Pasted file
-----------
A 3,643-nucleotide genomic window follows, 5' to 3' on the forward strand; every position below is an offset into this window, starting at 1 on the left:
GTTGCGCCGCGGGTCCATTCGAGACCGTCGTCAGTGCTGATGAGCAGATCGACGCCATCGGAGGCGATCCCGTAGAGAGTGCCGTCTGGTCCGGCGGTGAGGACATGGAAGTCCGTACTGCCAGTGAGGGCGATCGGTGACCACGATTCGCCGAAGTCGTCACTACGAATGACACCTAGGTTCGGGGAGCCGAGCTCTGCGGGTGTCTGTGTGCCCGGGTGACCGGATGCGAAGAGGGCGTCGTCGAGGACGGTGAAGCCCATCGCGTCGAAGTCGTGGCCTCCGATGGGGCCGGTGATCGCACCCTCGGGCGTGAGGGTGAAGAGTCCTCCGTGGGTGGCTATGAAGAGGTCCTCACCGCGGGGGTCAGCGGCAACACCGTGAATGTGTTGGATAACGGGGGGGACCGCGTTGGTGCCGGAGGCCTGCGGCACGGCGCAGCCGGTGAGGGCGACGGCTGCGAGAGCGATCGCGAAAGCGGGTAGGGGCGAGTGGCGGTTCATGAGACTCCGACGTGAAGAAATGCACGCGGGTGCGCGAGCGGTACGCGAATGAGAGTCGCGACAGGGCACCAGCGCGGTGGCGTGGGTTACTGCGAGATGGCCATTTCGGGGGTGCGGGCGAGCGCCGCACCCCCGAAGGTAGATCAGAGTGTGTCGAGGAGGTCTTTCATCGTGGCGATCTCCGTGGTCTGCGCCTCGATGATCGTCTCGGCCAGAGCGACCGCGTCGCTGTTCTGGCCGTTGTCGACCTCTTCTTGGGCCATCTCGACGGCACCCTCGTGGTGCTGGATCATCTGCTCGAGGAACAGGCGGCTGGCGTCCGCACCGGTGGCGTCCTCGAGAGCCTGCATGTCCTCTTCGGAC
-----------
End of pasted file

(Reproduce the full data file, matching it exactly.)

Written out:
A 3,643-nucleotide genomic window follows, 5' to 3' on the forward strand; every position below is an offset into this window, starting at 1 on the left:
GTTGCGCCGCGGGTCCATTCGAGACCGTCGTCAGTGCTGATGAGCAGATCGACGCCATCGGAGGCGATCCCGTAGAGAGTGCCGTCTGGTCCGGCGGTGAGGACATGGAAGTCCGTACTGCCAGTGAGGGCGATCGGTGACCACGATTCGCCGAAGTCGTCACTACGAATGACACCTAGGTTCGGGGAGCCGAGCTCTGCGGGTGTCTGTGTGCCCGGGTGACCGGATGCGAAGAGGGCGTCGTCGAGGACGGTGAAGCCCATCGCGTCGAAGTCGTGGCCTCCGATGGGGCCGGTGATCGCACCCTCGGGCGTGAGGGTGAAGAGTCCTCCGTGGGTGGCTATGAAGAGGTCCTCACCGCGGGGGTCAGCGGCAACACCGTGAATGTGTTGGATAACGGGGGGGACCGCGTTGGTGCCGGAGGCCTGCGGCACGGCGCAGCCGGTGAGGGCGACGGCTGCGAGAGCGATCGCGAAAGCGGGTAGGGGCGAGTGGCGGTTCATGAGACTCCGACGTGAAGAAATGCACGCGGGTGCGCGAGCGGTACGCGAATGAGAGTCGCGACAGGGCACCAGCGCGGTGGCGTGGGTTACTGCGAGATGGCCATTTCGGGGGTGCGGGCGAGCGCCGCACCCCCGAAGGTAGATCAGAGTGTGTCGAGGAGGTCTTTCATCGTGGCGATCTCCGTGGTCTGCGCCTCGATGATCGTCTCGGCCAGAGCGACCGCGTCGCTGTTCTGGCCGTTGTCGACCTCTTCTTGGGCCATCTCGACGGCACCCTCGTGGTGCTGGATCATCTGCTCGAGGAACAGGCGGCTGGCGTCCGCACCGGTGGCGTCCTCGAGAGCCTGCATGTCCTCTTCGGAC